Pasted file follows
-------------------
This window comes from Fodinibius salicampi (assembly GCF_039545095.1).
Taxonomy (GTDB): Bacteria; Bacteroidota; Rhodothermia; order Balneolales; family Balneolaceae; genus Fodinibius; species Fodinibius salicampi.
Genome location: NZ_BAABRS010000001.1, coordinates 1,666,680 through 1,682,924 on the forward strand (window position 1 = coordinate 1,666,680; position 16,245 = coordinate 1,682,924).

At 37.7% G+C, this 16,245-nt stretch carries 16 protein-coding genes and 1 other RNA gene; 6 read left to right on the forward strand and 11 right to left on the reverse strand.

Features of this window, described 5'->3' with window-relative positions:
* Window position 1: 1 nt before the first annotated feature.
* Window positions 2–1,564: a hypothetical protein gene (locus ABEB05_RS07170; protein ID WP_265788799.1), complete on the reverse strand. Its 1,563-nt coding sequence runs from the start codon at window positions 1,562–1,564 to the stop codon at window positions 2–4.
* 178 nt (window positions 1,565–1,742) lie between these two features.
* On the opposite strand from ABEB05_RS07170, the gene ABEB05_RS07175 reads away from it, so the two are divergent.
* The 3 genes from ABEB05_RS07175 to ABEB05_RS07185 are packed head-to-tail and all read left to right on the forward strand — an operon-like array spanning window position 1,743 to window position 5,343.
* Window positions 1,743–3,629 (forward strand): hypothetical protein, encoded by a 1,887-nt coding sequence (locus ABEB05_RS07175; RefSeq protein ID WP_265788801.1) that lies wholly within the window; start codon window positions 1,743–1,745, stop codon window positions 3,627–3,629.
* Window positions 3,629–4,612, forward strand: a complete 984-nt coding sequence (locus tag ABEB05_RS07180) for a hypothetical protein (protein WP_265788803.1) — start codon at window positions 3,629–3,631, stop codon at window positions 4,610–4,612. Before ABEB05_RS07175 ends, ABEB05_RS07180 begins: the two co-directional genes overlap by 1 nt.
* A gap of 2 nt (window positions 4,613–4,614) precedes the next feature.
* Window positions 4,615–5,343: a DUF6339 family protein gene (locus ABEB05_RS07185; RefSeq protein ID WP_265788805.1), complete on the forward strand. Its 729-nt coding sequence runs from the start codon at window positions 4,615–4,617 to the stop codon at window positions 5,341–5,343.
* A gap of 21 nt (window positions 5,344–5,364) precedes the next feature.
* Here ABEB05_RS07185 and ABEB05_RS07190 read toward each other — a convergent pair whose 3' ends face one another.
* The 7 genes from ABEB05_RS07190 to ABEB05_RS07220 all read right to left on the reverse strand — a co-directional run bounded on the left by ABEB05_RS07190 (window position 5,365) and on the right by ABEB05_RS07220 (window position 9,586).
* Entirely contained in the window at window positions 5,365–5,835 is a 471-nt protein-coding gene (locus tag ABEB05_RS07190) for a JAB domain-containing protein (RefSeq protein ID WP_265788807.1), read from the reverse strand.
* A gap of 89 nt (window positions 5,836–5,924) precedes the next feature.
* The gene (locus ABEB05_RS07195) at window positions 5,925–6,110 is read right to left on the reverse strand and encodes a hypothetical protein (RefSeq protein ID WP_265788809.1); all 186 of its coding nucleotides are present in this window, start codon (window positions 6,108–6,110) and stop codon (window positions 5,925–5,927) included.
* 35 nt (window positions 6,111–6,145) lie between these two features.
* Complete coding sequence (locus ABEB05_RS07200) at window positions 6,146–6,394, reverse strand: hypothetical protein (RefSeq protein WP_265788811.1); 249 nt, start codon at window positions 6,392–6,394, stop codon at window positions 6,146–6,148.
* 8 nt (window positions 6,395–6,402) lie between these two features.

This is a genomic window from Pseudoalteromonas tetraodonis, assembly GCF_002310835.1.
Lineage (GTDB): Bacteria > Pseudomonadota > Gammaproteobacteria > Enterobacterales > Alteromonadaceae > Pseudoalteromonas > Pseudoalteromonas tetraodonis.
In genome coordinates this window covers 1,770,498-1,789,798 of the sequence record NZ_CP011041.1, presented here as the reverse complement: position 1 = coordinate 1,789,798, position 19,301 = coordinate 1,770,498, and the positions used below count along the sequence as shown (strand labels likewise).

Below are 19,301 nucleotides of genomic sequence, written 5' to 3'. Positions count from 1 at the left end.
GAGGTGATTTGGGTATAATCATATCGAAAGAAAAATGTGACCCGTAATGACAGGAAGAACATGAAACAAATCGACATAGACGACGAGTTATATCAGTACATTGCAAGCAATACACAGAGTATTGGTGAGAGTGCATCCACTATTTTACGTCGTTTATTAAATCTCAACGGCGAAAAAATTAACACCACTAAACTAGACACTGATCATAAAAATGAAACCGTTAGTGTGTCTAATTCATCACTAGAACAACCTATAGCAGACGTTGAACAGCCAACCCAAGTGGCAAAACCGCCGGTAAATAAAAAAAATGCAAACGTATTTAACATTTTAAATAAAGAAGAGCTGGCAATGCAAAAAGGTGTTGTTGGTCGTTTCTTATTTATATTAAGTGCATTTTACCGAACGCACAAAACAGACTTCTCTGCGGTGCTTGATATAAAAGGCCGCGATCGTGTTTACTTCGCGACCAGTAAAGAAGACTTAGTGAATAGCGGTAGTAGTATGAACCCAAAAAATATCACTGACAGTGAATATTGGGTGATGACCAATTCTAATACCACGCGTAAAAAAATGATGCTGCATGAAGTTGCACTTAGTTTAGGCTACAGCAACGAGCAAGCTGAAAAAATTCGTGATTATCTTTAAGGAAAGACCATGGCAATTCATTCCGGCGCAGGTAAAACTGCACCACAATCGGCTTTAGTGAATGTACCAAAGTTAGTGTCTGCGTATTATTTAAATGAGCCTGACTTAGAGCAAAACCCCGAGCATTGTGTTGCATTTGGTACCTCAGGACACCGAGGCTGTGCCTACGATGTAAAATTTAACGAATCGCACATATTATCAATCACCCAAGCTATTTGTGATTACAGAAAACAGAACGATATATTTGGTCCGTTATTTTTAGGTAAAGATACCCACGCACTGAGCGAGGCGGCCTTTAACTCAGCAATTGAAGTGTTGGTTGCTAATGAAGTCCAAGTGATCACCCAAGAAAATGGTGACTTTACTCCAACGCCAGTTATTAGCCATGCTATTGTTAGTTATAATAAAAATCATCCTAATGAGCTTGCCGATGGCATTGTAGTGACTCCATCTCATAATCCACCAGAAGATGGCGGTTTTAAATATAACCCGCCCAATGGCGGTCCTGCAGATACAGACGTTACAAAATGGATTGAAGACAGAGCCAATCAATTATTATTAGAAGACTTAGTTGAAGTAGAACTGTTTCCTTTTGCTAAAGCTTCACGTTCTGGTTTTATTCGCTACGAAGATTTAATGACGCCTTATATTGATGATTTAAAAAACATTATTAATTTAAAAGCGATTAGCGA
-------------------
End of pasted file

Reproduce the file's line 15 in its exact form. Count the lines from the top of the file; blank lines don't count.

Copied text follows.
* A gap of 21 nt (window positions 5,344–5,364) precedes the next feature.